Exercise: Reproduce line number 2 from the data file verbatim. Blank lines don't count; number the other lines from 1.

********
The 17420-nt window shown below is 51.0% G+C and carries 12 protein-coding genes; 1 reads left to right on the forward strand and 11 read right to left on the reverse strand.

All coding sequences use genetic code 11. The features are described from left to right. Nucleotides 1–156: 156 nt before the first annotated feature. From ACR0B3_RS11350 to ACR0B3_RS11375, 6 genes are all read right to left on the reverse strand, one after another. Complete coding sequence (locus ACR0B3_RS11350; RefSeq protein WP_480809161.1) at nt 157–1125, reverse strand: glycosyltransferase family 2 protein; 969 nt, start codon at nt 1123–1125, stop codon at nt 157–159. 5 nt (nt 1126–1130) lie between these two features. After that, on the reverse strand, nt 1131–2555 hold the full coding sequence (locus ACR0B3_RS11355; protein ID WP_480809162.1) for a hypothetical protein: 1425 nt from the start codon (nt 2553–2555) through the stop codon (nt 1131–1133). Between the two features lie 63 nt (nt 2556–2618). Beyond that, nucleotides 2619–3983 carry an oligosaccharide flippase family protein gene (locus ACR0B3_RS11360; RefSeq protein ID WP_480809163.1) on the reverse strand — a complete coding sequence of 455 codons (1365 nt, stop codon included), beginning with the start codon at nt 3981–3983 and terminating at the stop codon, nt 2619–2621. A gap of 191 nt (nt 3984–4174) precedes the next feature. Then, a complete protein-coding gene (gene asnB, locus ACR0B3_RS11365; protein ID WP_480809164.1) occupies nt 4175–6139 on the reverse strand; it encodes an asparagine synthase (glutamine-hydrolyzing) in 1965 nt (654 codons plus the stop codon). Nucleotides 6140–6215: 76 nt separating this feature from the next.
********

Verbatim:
All coding sequences use genetic code 11. The features are described from left to right. Nucleotides 1–156: 156 nt before the first annotated feature. From ACR0B3_RS11350 to ACR0B3_RS11375, 6 genes are all read right to left on the reverse strand, one after another. Complete coding sequence (locus ACR0B3_RS11350; RefSeq protein WP_480809161.1) at nt 157–1125, reverse strand: glycosyltransferase family 2 protein; 969 nt, start codon at nt 1123–1125, stop codon at nt 157–159. 5 nt (nt 1126–1130) lie between these two features. After that, on the reverse strand, nt 1131–2555 hold the full coding sequence (locus ACR0B3_RS11355; protein ID WP_480809162.1) for a hypothetical protein: 1425 nt from the start codon (nt 2553–2555) through the stop codon (nt 1131–1133). Between the two features lie 63 nt (nt 2556–2618). Beyond that, nucleotides 2619–3983 carry an oligosaccharide flippase family protein gene (locus ACR0B3_RS11360; RefSeq protein ID WP_480809163.1) on the reverse strand — a complete coding sequence of 455 codons (1365 nt, stop codon included), beginning with the start codon at nt 3981–3983 and terminating at the stop codon, nt 2619–2621. A gap of 191 nt (nt 3984–4174) precedes the next feature. Then, a complete protein-coding gene (gene asnB, locus ACR0B3_RS11365; protein ID WP_480809164.1) occupies nt 4175–6139 on the reverse strand; it encodes an asparagine synthase (glutamine-hydrolyzing) in 1965 nt (654 codons plus the stop codon). Nucleotides 6140–6215: 76 nt separating this feature from the next.